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How To Use the Expanded GI Bill® For Flight Training
By Kyle Garrett
Since the GI Bill® of Rights program became law after World War II, millions of American families have seen their lives improved thanks to the career education and opportunities offered to military members. The Servicemen's Readjustment Act, as it is officially named, has gone through several amendments and enhancements over the years. Under the most recent provisions of the GI Bill®, veterans will soon be able to use the GI Bill® for at least a portion of their career-oriented flight training.
Starting in October 2011, veterans who qualify for the Expanded Post-9/11 GI Bill® will be allowed to use their benefits to pay tuition at a number of non-degree vocational programs, including flight training. This is the most comprehensive revision of the law as it applies to veterans' benefits since the Montgomery GI Bill® of 1985 and the Post-9/11 Veterans Educational Assistance Act of 2008. In the past, veterans were limited to using their educational benefits to earn college degrees. With the expansion of benefits, military veterans can now attend flight schools even if they enroll in a non-degree granting program. However, it's important to know that the GI Bill® will not pay for primary flight training (for example, a private pilot license) but will pay for advanced ratings required to work as a pilot (like an instrument rating or commercial pilot license).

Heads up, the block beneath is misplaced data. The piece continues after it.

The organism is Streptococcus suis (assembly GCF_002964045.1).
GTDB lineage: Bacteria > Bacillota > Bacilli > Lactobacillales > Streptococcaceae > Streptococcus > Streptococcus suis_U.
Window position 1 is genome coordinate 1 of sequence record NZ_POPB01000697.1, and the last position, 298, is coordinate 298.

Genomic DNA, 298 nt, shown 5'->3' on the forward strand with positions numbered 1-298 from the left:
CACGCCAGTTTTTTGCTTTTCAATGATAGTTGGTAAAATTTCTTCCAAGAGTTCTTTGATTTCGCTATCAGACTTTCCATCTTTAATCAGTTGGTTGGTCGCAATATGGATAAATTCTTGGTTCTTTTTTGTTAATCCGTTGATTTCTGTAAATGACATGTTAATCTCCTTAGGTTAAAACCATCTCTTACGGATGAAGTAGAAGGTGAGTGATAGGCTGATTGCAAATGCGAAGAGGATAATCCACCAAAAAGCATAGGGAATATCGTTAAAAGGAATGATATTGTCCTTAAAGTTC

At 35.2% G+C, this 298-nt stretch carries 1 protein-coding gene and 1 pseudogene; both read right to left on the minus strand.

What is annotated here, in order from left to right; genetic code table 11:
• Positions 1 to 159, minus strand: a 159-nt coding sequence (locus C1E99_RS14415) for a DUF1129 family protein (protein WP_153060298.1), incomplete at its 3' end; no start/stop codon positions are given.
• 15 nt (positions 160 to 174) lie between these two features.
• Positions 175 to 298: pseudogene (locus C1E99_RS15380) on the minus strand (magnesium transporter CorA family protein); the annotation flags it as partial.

Besides the new opportunities for flight training, the GI Bill® will now offer book stipends and even housing allowances for reservists and National Guard members who take online or correspondence courses.
News of the benefits expansion comes at a time when unemployment rates for veterans returning from combat are at an all-time high. Female veterans are among the most affected. The skills and experience gained by our nation's veterans are not always easily translated into civilian jobs, especially during tough economic times. With a high number of unemployed college graduates, employers are looking to hire more technicians and skilled workers than before. The expanded Post-9/11 GI Bill® is expected to produce a new generation of skilled veterans by paying for apprenticeships and on-the-job training programs.
For many veterans who already have a college degree, flight training and other aviation careers could greatly broaden their horizons. Aerospace giant Boeing estimates that more than 460,000 pilots and almost 600,000 maintenance workers will be needed to support the world's aviation demand over the next 20 years.
Under President Obama's recently announced American Jobs Act, hiring our nation's unemployed veterans is a priority. Companies can get up to $9,600 in tax credits when veterans are hired.
For more information on flight training and choosing the right school, check out our Flight Training Resource Center.